Do what I did the weekend before last and have done every day since. Put down the phone. Close the social media tabs in your laptop’s browser. Take it first one minute at a time (because those first 1-2-5-15-30-60 minutes will be hard, trust me). Then an hour at a time, a day, a week, and so on.
I’m lucky because I got my willpower (some call it stubbornness — whatever works) from my grandpa. He was once diagnosed with cancer and his doctor told him he needed to quit smoking, so he did that very second. He never had another one again. (And it made me enjoy our hugs a lot more, that’s for sure.)
I did the same thing with social media. I give myself a few minutes a day on Facebook and Instagram and that’s it, and only when I’m at home alone. I’ve shared a few noteworthy articles and videos on this very topic on Facebook, but usually just through the sharing functionality built into those articles and videos themselves. I even turned off all social media notifications. It’s been so freeing!
At first it was tough — normally in the morning I’d roll over, grab my phone, and check Facebook and Instagram immediately. For the first couple of days, feeling like I still needed to scratch that digital itch, I’d open my Google app and read a few news articles. Then I was able to wean myself off my phone completely by grabbing a book from my nightstand and reading for a bit — just to give myself that little information fix that I was craving. Or maybe instead I’d turn on the TV in my bedroom to check the weather (I’m a bit of a weather nut), then shut it off, turn on some music, and get out of bed. But no more phone! It’s actually pretty easy after the first few days.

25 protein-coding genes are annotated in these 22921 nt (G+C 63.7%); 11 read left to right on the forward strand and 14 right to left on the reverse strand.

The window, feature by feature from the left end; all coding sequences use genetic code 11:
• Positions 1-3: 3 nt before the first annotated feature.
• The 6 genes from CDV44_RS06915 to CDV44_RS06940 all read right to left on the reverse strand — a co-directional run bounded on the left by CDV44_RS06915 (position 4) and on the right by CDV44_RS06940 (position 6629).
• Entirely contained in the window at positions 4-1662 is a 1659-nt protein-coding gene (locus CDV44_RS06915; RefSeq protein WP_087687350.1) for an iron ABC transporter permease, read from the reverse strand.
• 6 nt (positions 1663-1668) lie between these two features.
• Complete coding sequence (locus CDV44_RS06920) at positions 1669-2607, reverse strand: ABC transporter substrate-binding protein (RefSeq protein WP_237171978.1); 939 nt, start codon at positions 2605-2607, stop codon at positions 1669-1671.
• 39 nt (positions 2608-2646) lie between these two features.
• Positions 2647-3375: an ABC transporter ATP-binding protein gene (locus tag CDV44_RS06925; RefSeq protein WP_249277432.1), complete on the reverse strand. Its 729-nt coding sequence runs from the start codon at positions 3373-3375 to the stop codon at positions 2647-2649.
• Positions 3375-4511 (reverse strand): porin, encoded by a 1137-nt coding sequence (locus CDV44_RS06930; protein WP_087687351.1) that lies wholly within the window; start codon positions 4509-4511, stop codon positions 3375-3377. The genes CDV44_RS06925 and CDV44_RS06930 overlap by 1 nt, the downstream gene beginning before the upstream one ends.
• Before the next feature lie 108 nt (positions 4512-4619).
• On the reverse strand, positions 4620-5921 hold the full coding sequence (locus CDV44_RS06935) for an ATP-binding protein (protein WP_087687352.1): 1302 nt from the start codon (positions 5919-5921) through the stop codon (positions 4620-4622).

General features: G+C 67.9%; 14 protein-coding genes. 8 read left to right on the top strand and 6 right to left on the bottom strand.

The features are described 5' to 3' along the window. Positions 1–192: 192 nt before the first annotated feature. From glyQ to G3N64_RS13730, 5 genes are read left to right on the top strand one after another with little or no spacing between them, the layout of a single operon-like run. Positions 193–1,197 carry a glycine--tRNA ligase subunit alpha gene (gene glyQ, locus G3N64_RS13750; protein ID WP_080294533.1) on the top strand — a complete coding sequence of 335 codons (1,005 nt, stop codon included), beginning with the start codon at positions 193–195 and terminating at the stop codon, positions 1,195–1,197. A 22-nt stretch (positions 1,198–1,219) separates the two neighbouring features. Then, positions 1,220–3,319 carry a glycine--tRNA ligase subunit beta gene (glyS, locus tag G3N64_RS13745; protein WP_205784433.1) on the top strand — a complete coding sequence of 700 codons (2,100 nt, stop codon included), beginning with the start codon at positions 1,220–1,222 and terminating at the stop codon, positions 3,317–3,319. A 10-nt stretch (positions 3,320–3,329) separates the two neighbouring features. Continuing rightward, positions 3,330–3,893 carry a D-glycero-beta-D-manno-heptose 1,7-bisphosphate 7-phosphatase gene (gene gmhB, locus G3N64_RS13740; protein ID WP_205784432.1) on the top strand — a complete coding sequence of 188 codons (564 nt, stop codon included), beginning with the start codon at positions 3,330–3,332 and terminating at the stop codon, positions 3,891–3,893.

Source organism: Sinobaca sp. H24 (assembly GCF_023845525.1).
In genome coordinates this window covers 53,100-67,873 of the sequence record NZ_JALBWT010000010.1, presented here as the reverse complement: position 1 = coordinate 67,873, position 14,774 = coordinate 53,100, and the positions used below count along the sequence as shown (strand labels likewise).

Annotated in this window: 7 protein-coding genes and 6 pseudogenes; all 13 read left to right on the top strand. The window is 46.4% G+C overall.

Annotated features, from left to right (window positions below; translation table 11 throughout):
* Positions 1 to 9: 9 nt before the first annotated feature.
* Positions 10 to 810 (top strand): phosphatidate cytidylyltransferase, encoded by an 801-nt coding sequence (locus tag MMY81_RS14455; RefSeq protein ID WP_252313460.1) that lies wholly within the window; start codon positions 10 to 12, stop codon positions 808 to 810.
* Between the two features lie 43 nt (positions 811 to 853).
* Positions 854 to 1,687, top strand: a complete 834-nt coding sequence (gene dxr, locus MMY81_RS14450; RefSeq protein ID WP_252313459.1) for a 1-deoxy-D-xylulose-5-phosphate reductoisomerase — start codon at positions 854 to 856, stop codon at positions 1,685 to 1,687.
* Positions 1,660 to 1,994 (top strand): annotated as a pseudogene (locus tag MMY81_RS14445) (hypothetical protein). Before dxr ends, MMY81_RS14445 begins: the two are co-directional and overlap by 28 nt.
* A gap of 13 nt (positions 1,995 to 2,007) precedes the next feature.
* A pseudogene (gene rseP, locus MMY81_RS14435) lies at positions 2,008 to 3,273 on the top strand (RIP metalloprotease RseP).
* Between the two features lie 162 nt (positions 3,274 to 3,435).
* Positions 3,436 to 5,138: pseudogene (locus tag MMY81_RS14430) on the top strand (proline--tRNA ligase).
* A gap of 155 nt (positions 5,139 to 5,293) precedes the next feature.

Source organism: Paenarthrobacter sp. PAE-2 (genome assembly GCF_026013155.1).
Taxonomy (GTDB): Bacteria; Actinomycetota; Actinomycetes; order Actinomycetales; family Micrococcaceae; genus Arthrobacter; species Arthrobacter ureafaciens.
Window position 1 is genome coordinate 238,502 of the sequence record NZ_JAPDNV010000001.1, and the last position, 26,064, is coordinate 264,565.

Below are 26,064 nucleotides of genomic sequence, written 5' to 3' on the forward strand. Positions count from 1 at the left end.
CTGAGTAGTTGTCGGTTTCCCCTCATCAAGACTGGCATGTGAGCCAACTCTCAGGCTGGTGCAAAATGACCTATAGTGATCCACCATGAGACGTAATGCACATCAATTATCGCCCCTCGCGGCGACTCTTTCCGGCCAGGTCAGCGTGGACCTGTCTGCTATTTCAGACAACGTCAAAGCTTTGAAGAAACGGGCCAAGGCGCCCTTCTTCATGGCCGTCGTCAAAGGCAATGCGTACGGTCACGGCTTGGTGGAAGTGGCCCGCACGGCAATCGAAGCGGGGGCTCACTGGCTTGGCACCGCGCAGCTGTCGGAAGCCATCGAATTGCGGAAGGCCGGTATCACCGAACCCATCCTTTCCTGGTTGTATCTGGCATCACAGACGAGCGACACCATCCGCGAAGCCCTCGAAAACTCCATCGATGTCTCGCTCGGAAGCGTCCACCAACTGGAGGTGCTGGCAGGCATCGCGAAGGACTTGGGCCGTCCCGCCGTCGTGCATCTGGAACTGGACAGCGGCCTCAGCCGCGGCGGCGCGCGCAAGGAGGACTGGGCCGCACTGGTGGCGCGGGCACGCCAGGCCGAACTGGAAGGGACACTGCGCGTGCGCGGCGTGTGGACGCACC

I’ve never really had a big issue with being alone. For one thing, I love the quiet. I grew up on a farm and loved getting up early, sometimes stepping outside to listen to the sounds of the world waking up. And there were no sirens, no horns honking, no neighbors nearby (just one about half a mile or so away), nothing. It’s heaven out there.
Of course, as I got older it became more and more difficult to sit and enjoy the quiet without thoughts of various life struggles popping up in my head. I try to acknowledge the thoughts and then let them go, sometimes imagining each one in its own balloon, being released into the air. As a Christian I’ll also pray, surrendering to God and handing my burdens over to Him. Whatever works for you. It’s not an easy process, especially if you’re an overthinker (I’m a recovering one myself), but it does help.
Reconnect To Yourself
Being comfortable with being alone doesn’t have to consist solely of breathing and balloon visualizations. It can be something like curling up in a comfy chair with a book and a cup of tea, or doing a puzzle (I love Dell’s Math Puzzles & Logic Problems magazines — I grew up on them), working on a jigsaw puzzle, reading a magazine, taking your dog for a walk, etc. When I’m stressed and need a break, I love working on a jigsaw puzzle and throwing on a movie or a couple of episodes of a TV show, especially when it’s a favorite show that I’ve watched several times (for me it’s shows like Buffy, Wynonna Earp (a new favorite), and Alias, and comedies like Scrubs and Parks & Rec). Comfort food-type shows. Maybe a dash of Battlestar Galactica thrown in for good measure.